1. Every freezer has a rapid freeze program, use it!
  2. Only place items in the freezer after thorough cleaning and sorting.
  3. Prepare only the amount you will consume at once, as you cannot refreeze leftovers.
  4. Choose fresh fruits and vegetables harvested recently.
  5. If possible, opt for organic products or ingredients from your own garden or reliable sources.
  6. Seal the packages tightly before placing them in the freezer to prevent the food from developing a "freezer taste."
  7. Avoid freezing in glass containers.
  8. Label the packages and write down the date of storage and its contents. Since things cannot be frozen indefinitely, it's helpful to label bags, ice cube trays, and boxes. This way, you can see how long the food has been in the freezer and easily identify it.

Freezing fruits

What Food And How Should Be Frozen?
Learn how to freeze food properly for long-term storage.

Good for freezing: cherries, sour cherries, pears, apples, plums, currants, apricots, avocados Moderately good for freezing: strawberries, raspberries Less suitable for freezing: watermelon, grapes, citrus fruits (although their juice or puree can be frozen)

Freezing vegetables

Only freeze what's worth it
Preserve the best: learn what fruits and vegetables are worth freezing

Good for freezing: sorrel, spinach, eggplant, bell peppers, Brussels sprouts, peas, beans, mushrooms, pumpkin (when grated) Less suitable for freezing: lettuce, tomatoes, onions, radishes, potatoes

Freezing meat

Frozen Meats
Freezing meats like beef, pork, chicken etc.

All types of fresh meat and meat products can be frozen, but it's advisable to debone meat with bones. Firstly, because taste changes can occur along the bone, reducing the meat's storage time, and secondly, bones can puncture the packaging.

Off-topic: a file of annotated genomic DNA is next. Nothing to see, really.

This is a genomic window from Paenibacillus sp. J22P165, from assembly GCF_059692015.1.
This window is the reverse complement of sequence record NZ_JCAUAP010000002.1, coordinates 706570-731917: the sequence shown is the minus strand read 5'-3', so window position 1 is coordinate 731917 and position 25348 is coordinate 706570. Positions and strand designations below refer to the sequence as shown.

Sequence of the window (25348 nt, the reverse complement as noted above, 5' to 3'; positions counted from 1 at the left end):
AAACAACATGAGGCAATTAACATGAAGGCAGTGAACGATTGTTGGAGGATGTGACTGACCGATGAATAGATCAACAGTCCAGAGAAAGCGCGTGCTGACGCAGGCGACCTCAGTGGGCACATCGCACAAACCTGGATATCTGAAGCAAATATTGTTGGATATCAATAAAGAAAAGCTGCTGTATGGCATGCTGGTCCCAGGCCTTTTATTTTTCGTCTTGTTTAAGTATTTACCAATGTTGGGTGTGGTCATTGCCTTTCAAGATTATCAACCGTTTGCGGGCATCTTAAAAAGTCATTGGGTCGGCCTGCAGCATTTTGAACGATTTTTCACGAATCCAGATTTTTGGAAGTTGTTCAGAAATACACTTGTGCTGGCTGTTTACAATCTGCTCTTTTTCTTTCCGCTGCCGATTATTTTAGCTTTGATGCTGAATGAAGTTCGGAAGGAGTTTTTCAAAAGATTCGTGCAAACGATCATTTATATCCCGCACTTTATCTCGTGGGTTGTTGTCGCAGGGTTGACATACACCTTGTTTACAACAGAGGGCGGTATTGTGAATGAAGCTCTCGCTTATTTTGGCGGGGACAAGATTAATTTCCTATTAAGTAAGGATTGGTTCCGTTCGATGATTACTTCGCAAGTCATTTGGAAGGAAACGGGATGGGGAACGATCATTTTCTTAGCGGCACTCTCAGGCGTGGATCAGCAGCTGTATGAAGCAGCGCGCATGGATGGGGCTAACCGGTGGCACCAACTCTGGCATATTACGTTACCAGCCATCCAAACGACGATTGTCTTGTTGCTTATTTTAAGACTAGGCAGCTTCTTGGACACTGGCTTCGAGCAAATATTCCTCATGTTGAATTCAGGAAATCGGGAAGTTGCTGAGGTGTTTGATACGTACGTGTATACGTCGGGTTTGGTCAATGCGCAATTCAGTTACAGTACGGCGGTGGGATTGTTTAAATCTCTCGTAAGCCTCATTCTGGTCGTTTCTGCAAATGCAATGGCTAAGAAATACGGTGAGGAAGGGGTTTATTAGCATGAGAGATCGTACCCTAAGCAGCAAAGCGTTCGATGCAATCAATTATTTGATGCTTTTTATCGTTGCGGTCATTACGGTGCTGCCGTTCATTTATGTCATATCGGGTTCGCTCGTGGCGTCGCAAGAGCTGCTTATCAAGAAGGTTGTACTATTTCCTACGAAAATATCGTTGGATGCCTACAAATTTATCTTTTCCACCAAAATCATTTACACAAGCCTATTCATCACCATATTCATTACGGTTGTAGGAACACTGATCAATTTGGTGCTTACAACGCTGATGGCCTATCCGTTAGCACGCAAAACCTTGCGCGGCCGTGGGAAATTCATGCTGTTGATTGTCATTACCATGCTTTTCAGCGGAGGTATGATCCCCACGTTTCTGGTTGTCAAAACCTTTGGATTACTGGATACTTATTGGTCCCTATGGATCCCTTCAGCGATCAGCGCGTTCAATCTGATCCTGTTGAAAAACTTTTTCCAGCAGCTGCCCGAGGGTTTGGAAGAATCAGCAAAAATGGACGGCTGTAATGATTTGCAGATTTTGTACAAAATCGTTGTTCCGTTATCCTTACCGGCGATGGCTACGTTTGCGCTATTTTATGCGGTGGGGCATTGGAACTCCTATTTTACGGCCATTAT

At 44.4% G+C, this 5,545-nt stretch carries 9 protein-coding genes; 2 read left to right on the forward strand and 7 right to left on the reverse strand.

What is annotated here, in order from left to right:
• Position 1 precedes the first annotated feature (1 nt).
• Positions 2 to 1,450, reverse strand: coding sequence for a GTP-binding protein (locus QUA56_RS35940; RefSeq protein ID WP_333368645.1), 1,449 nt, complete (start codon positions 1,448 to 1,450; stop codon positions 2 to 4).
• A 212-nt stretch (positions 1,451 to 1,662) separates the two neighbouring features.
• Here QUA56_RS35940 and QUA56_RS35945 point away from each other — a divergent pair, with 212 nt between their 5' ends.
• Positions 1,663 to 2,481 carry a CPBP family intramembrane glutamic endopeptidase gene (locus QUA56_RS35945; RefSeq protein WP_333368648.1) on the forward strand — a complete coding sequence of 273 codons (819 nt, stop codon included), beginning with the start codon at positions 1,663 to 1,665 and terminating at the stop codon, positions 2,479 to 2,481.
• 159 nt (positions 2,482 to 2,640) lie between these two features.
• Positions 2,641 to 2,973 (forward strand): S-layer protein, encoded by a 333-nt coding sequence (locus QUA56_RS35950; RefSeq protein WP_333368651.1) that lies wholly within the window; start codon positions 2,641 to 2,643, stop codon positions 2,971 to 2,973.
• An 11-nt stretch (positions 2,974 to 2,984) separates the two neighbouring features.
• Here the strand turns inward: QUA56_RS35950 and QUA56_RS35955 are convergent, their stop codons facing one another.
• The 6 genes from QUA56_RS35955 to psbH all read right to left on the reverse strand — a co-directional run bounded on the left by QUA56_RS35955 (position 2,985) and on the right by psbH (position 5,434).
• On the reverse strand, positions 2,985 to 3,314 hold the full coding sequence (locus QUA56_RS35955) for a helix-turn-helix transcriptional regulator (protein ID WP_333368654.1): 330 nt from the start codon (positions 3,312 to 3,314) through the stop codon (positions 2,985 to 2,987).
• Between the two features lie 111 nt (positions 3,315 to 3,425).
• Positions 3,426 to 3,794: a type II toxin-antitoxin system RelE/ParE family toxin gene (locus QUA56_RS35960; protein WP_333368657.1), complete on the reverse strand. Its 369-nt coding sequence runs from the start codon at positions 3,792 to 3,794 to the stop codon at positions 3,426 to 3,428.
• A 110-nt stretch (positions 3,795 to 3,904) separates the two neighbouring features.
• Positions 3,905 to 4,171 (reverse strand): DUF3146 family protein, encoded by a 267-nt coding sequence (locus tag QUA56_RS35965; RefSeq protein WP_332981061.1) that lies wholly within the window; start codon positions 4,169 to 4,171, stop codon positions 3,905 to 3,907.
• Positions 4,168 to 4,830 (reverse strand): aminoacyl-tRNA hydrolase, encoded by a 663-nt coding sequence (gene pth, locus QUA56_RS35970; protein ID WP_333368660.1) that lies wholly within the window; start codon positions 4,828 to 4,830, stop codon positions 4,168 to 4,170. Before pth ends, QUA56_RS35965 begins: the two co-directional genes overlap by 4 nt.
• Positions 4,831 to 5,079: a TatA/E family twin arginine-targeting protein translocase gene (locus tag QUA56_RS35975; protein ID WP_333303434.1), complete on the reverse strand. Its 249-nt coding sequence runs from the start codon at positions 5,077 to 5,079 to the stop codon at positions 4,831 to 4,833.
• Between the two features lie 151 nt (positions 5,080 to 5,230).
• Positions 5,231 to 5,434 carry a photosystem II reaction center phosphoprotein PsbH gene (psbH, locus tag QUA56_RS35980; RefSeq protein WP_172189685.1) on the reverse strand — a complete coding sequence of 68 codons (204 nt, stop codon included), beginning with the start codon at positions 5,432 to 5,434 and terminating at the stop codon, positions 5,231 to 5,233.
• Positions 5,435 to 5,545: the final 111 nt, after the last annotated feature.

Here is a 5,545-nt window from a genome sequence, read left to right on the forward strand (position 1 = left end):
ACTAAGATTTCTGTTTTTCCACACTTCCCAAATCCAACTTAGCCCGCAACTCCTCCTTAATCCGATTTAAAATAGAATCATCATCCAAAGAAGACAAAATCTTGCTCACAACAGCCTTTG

Freezing dairy products and others

Frozen Dairy Products
Freezing dairy products like butter, cheese, sheep cheese etc.

Good for freezing: butter, cheese, sheep cheese, spreads based on butter and cottage cheese, yeast Moderately good for freezing: cream, homogenized milk Not suitable for freezing: sour cream, kefir, yogurt (the fat in them separates), raw/boiled whole eggs, homemade mayonnaise

Freezing baked goods and pastries

Frozen Baking Goods
Freezing Baking goods like bread, pastries, cakes etc.

Good for freezing: bread, rolls, buns, sponge cake, pastries, yeast/phyllo dough Not suitable for freezing: pudding

Freezing herbs

Good for freezing: parsley, celery, dill, tarragon, basil, coriander, fennel, marjoram, mint, rosemary, sage, etc. Herbs are easy to freeze as their leaves are very thin. One thing to keep in mind is to always place them in a well-sealed container; otherwise, their aroma can transfer to other items. For easy future use, it's recommended to freeze herbs by chopping them and mixing with water, oil, or vegetable stock, then freezing them in ice cube trays. Once frozen, portion them for immediate use. Always double-pack them, for example, place the sealed bag in a sealable container, to prevent them from absorbing each other's flavors/aromas – especially be cautious with basil.

Frozen Herbs
Freezing herbs like parsley, celery leaves, thyme etc.

Most vegetables (such as carrots, pumpkin, Swiss chard, sorrel, etc.) and fruits can be easily preserved for winter: wash and clean them thoroughly, remove stems. Wipe them dry with a kitchen towel to prevent them from freezing. Then peel and cut them into small pieces. For berries, remove the pits. Place them in freezer-safe bags or containers and store in the freezer.

Pears and peaches tend to change texture when frozen, so it's recommended to puree them and freeze them in 2 dl plastic cups, tightly sealed.

It's advisable to freeze both vegetables and fruits in portions that correspond to one serving each to avoid waste.